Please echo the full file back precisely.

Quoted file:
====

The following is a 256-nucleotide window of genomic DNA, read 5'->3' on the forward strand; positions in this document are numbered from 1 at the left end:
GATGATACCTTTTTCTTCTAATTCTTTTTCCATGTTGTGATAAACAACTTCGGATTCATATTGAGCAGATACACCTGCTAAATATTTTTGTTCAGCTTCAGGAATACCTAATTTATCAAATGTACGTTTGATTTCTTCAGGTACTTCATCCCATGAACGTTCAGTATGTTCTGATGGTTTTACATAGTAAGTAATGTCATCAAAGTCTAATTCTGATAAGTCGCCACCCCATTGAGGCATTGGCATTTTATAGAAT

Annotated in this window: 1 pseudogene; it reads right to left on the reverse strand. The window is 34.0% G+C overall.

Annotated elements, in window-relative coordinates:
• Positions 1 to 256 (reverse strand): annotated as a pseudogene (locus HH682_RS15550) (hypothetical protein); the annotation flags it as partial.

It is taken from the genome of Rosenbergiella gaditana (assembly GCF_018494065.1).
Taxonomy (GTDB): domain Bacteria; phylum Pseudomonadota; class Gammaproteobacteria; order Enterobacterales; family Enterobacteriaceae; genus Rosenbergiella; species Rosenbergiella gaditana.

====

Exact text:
The following is a 256-nucleotide window of genomic DNA, read 5'->3' on the forward strand; positions in this document are numbered from 1 at the left end:
GATGATACCTTTTTCTTCTAATTCTTTTTCCATGTTGTGATAAACAACTTCGGATTCATATTGAGCAGATACACCTGCTAAATATTTTTGTTCAGCTTCAGGAATACCTAATTTATCAAATGTACGTTTGATTTCTTCAGGTACTTCATCCCATGAACGTTCAGTATGTTCTGATGGTTTTACATAGTAAGTAATGTCATCAAAGTCTAATTCTGATAAGTCGCCACCCCATTGAGGCATTGGCATTTTATAGAAT

Annotated in this window: 1 pseudogene; it reads right to left on the reverse strand. The window is 34.0% G+C overall.

Annotated elements, in window-relative coordinates:
• Positions 1 to 256 (reverse strand): annotated as a pseudogene (locus HH682_RS15550) (hypothetical protein); the annotation flags it as partial.

It is taken from the genome of Rosenbergiella gaditana (assembly GCF_018494065.1).
Taxonomy (GTDB): domain Bacteria; phylum Pseudomonadota; class Gammaproteobacteria; order Enterobacterales; family Enterobacteriaceae; genus Rosenbergiella; species Rosenbergiella gaditana.